Archives for posts with tag: 70X7

70 x 7

You have heard about “the weaker brother” concept from Paul’s writings. These are people whose sensitivity to certain things is so heightened that you have to be careful around them less you should injure their faith.

But some people take that concept to extremes. I call them “professional” weaker brothers, i.e. people who live to find occasion to get offended. They are the ones who have never been freed from legalism and think they must share the misery of that “jail” with everybody else.

To a brother or sister who is genuinely struggling with certain behaviors that you think Christ has given you the liberty to engage in, I say do everything you can to not build a road block to their growth in Christ. To the “professional” weaker brother, I say, gently but firmly challenge him to recognize his erring ways.

The same is true for those I call the “professional” forgiveness seekers, i.e. people who hide behind the 70X7 passage to excuse sinful behavior. Forgiveness does not mean acceptance of bad behavior. Forgiveness does not always lead to reconciliation. Forgiveness does not mean someone gets permission to live outside the law, whether God’s or man’s law.

To be sure, you should always extend forgiveness whether the person asks for it or not, meaning you free yourself and the other person from the possibility of retaliating against him/her. But that does not mean that there may not be divine or judicial consequences for someone’s evil acts.

David was forgiven for his despicable behavior toward Bathsheeba and his murderous actions against her husband, but the child conceived through that relationship still died. Later, he was barred from building God’s temple because he had shed too much blood.

There are child abusers who have the audacity to ask for forgiveness and turn right around to repeat the behavior. They need to be reported to the police and put away for the rest of their lives. The husbands (and even a small minority of wives) who abuse their spouses physically, emotionally and verbally and expect a passionate kiss later in the evening after they say they are sorry for what they did, need to be forgiven, yes, but they also need to deal with the consequences of their despicable behavior.

Jesus asks you to forgive even the worst of them, but He does not require for you to go running back again and again into the arms of your abuser. Forgiveness is not a passport to victimization. Forgiveness should lead to conviction and changed behavior. Otherwise, it’s just a toy in the hand of our adversary to rob us of the light of Jesus Christ and the full life God desires for us to have.

Only you can determine whether you are in front of a habitual, manipulative, forgiveness seeker. But if you, with God’s help and advice of others, determine that you are, be quick to forgive but protect your soul from further abuse. Forgiveness is a gift from God that should lead to repentance, not a theological excuse to keep on sinning.

Blessings to all,

Pastor Ivanildo C. Trindade

Lead Pastor, Grace Church, Lititz, PA

Religious people tend to want others to tell them what to do. They prefer not to engage in the rigorous process of wrestling with conflicting ideas in order to arrive at a conclusion that makes sense. We want everything in black and white; no grey, no exceptions.

But life is sometimes more nuanced than that. In Matthew 18, Jesus was teaching a four-part series on forgiveness when Peter raised his hand: “How many times should I forgive my brother when he sins against me?”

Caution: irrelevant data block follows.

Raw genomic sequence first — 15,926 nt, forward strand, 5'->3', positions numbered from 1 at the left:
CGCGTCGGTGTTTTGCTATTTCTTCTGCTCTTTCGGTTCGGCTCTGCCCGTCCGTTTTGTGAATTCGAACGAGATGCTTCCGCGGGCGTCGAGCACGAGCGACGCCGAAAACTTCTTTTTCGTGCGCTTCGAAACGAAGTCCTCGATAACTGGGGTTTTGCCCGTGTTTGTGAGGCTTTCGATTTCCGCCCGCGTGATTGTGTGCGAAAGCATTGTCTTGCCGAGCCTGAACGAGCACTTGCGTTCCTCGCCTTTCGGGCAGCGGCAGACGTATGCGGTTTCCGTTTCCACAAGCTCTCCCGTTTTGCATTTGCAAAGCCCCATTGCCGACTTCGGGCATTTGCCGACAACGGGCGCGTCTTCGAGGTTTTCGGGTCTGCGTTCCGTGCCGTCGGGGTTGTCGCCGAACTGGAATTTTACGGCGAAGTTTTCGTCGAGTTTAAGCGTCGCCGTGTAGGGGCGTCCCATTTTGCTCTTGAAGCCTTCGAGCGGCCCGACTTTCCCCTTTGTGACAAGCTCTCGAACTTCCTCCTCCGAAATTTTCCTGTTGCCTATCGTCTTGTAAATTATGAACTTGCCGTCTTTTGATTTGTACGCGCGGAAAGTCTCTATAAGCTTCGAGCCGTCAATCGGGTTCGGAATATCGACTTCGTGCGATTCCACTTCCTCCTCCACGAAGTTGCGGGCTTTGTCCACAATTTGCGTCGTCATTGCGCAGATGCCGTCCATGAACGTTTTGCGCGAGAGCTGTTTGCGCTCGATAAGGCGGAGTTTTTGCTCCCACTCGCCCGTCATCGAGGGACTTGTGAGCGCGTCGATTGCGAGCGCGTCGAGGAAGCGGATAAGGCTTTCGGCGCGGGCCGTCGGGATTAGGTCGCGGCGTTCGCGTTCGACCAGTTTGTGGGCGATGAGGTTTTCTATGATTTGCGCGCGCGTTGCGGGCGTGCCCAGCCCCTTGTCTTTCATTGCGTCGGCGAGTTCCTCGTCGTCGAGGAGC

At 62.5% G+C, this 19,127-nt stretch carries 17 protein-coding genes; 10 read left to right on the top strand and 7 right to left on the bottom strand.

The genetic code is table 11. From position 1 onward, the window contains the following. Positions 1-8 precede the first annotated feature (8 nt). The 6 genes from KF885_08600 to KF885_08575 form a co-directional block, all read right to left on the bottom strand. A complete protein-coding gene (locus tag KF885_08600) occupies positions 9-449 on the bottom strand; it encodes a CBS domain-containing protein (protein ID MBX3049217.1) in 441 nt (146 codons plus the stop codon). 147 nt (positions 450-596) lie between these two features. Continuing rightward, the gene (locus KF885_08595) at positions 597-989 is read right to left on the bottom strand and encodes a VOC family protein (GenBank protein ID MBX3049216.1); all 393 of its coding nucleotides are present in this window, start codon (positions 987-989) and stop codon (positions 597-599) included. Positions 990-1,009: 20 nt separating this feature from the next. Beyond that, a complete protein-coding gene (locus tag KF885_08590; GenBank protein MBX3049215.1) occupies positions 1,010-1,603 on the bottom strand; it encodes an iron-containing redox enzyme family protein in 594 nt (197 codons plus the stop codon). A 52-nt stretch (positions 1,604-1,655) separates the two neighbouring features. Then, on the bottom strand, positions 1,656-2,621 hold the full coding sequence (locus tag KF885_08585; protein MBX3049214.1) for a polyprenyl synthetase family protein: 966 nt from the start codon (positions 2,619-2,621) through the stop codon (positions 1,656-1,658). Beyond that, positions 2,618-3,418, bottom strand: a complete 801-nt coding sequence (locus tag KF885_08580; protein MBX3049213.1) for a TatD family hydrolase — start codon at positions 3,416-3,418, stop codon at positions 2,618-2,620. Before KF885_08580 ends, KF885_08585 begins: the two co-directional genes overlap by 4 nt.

Peter wanted Jesus to issue a simple ruling, a universal law that applied to every situation with no exception. Once Jesus gave him that precise number, he would know exactly where he stood with regard to all the people who had sinned against him. “Okay, Andrew, this is your sixth time!” Can you hear Peter saying that to his brother?

To help matters, Peter even suggested a number: “Up to seven times?” He thought he was being extremely magnanimous since the Rabbis only required up to three times. Jesus Himself had hinted at the number seven earlier, though he was referring to up to seven times in ONE day. As soon as Peter rolled out the number 7, I imagine him looking around to see the reaction on the other disciples’ faces, confirming what he thought in his mind about himself: “He is a jolly good fellow!”

But Jesus wasn’t impressed. He said, “Not seven, seventy times seven” (or seventy seven, depending on which manuscript tradition you adopt). Either way, the point Jesus was making was: “Forgiveness ought to be offered as often as the offender asks for it.”

The Rabbis said, “Three strikes and he’s out.” Peter said, “Seven strikes and he’s out.” Jesus said, “He’s never out and you are never justified not to forgive.” And that is the point of this passage.

Anticipating objections, Jesus goes on to tell the story of the unmerciful servant. There is a scoundrel in that story, namely, the guy who was forgiven a debt of millions who then turns around and refuses to forgive a debt of only hundreds. If you came across that fellow, you would want to strangle him. Okay, maybe you would just want to call him a jerk.

Right. Now get this: Every time we act in an unforgiving manner, we are like the jerk in the story. Why? Because the debt we owe God is so ridiculously gigantic that it makes the debt others owe us like peanuts in comparison. So my obligation to forgive others should not be in proportion to the offense they brought me but in proportion to the offense I brought God.

And that is why no number in the mathematical universe is big enough to put a cap on the times I ought to forgive those who offend me. My offense against God would have landed me in hell, but His forgiveness in Christ changed my zip code in the afterlife. How dare I not forgive others?

Pastor Ivanildo C. Trindade

Lead Pastor, Grace Church, Lititz, PA